by Robert C. Koehler
“Under the cloud of threatening war, it is humanity hanging from a cross of iron.”
I truly wish these words of Ike, uttered seven decades ago, were no longer quite so relevant. Perhaps what he should have called it was a “cross of irony.”
In 2021, the human race, in order to keep itself safe, invested $2.1 trillion in the ability to make war — to kill one another, even (if necessary) to end life altogether. It’s the planet’s largest collective military budget ever, but — oh, the irony — the budget will keep on growing . . . as long as the budget keeps on growing. The more we invest in keeping ourselves safe from the enemy, the more “the enemy” will have to invest to keep itself safe from us.
Gun culture’s sidekick is fear culture. The two are inseparable. Alas, in the public domain, fear culture morphs into what theologian Walter Wink has called the myth of redemptive violence. It sounds like this:
“From Ia Drang to Khe Sanh, from Hue to Saigon and countless villages in between, they pushed through jungles and rice paddies, heat and monsoon, fighting heroically to protect the ideas we hold dear as Americans. Through more than a decade of combat, over air, land, and sea, these proud Americans upheld the highest traditions of our Armed Forces.”
This was President Obama, in 2012, commemorating the 50th anniversary of the Vietnam War, but leaving out a few details: the fact, for instance, that the U.S. dropped six million tons of bombs and other ordnance on Vietnam, Laos and Cambodia between 1964 and 1973, along with some 19 million gallons of toxic chemicals, including Agent Orange; the fact that multi-thousands of vets (highest estimate, 150,000, triple the number of American combat dead) committed suicide after they were finished upholding the highest traditions of the Armed Forces; the fact that as many as three million Vietnamese, including two million civilians, were killed in the war, and hundreds of thousands more were injured and permanently displaced; the fact that the term “ecocide” was coined to describe what we did to the Vietnamese countryside.
Somehow all this never quite hit home in the U.S. of A. — never quite landed in the national conscience and caused a change in the country’s relationship to the world. From the point of view of American leadership, the shattered country of Vietnam became an inconvenience. We lost. The war was perceived as an utter failure and the use of American military muscle plunged in the national polls. “Vietnam syndrome” gripped the country, forcing it to wage proxy wars for the next 17 years. Finally, George H.W Bush launched Gulf War I, which was a huge success from the American point of view. Yellow ribbons were everywhere! As many as 100,000 Iraqis died, compared to 144 Americans.
But the success was bigger than just winning the war at hand. In its wake, Bush 1 proclaimed: “By God, we’ve kicked the Vietnam syndrome once and for all.”
America was now fully free to use its military again! This eventually opened the way for Bush 2’s wars in Afghanistan and Iraq, and for the ever-expanding U.S. military budget, which amounts to nearly 50 percent of that jaw-dropping global total.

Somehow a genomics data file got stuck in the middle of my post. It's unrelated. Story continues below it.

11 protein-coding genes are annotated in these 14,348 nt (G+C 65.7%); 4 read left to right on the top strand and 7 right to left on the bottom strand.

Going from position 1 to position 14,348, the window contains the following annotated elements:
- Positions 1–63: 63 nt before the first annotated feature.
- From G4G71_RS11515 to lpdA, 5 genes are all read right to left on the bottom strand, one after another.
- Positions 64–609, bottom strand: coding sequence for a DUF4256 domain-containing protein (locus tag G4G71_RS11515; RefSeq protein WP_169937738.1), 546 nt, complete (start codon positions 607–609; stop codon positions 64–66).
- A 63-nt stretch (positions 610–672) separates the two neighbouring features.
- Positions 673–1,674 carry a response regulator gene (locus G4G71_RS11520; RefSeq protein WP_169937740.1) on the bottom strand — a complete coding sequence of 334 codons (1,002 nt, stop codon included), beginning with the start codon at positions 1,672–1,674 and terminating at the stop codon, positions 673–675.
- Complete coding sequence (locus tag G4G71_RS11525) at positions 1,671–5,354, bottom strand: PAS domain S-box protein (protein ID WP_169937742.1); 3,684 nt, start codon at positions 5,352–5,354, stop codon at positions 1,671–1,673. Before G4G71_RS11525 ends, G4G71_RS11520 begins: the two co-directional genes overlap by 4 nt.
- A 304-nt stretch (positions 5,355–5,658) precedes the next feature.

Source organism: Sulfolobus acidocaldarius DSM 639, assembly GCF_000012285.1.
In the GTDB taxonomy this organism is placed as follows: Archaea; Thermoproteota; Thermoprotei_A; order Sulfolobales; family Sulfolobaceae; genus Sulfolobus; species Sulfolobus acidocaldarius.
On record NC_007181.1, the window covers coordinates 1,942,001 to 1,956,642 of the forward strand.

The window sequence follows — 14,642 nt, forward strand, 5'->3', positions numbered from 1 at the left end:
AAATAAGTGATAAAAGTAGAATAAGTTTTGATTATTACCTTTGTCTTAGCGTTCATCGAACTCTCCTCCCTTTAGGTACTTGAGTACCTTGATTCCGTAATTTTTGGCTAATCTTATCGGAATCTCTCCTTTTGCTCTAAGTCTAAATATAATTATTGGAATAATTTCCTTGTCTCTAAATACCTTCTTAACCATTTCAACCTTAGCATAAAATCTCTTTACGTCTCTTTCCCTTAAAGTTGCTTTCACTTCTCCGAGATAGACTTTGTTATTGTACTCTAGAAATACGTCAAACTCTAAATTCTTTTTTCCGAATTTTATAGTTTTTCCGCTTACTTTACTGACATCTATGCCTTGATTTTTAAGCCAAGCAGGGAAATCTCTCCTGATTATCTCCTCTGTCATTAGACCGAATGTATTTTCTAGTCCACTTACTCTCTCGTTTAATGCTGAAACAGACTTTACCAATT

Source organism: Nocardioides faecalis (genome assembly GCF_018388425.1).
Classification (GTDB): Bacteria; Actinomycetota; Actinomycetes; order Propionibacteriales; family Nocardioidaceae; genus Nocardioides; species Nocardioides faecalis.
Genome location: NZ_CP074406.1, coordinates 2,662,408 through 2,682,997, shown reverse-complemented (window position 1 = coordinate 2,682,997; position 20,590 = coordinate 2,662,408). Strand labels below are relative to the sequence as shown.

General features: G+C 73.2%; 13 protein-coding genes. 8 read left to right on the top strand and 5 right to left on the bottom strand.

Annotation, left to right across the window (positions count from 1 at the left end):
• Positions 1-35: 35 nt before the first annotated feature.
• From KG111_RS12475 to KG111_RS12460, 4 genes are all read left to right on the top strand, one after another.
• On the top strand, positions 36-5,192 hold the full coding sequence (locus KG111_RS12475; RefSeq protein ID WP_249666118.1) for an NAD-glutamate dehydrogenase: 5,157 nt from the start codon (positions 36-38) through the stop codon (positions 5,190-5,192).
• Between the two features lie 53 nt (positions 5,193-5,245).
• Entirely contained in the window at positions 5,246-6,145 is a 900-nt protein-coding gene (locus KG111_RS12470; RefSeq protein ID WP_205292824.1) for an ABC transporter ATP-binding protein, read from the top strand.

And several thousand nuclear weapons sit ready to go, whenever one or several global leaders decide the time has come for humanity to commit suicide — in the name of keeping itself safe, or at least protecting various interests.
There’s really only one question here, which is: How do we change? Virtually every stable human being on Planet Earth is in favor of never waging nuclear war, I would imagine, yet global cluelessness rules, or sort of rules. I fear we’re trapped in what might be called a metaphorical mousetrap. We live counter to our deepest values in order to, as Obama put it, “upheld our highest traditions.” Or something like that.
But perhaps even something as overwhelming as war can be dismantled one personal connection at a time. So, returning briefly to Vietnam, I consider a miniscule speck of a moment in the life of Paul Meadlo, one of the participants in the My Lai massacre on March 16, 1968. Seymour Hersh, who as a young freelance journalist broke the story to the American public, wrote about it again many years later in the New Yorker. He described how the Americans had rounded up the villagers and held them at gunpoint in larger circles. At one point, Lt. William Calley called out:
“‘Get with it. I want them dead.’ From about ten or fifteen feet away, Meadlo said, Calley ‘started shooting them. Then he told me to start shooting them. . . . . I started to shoot them, but the other guys wouldn’t do it. So we’ — Meadlo and Calley — ‘went ahead and killed them.”
“There was official testimony showing that Meadlo had in fact been extremely distressed by Calley’s order. After being told by Calley to ‘take care of his group,’ one Charlie Company soldier recounted, Meadlo and a fellow-soldier ‘were actually playing with the kids, telling the people where to sit down and giving the kids candy.’ When Calley returned and said that he wanted them dead, the soldier said, ‘Meadlo just looked at him like he couldn’t believe it. He says, ‘Waste them?’” When Calley said yes, another soldier testified, Meadlo and Calley ‘opened up and started firing.’ But then Meadlo ‘started to cry.’”
This to me addresses the global military budget, and the cross of irony, with terrifying clarity. The bullets fly in all directions. Sometimes they hit the soul.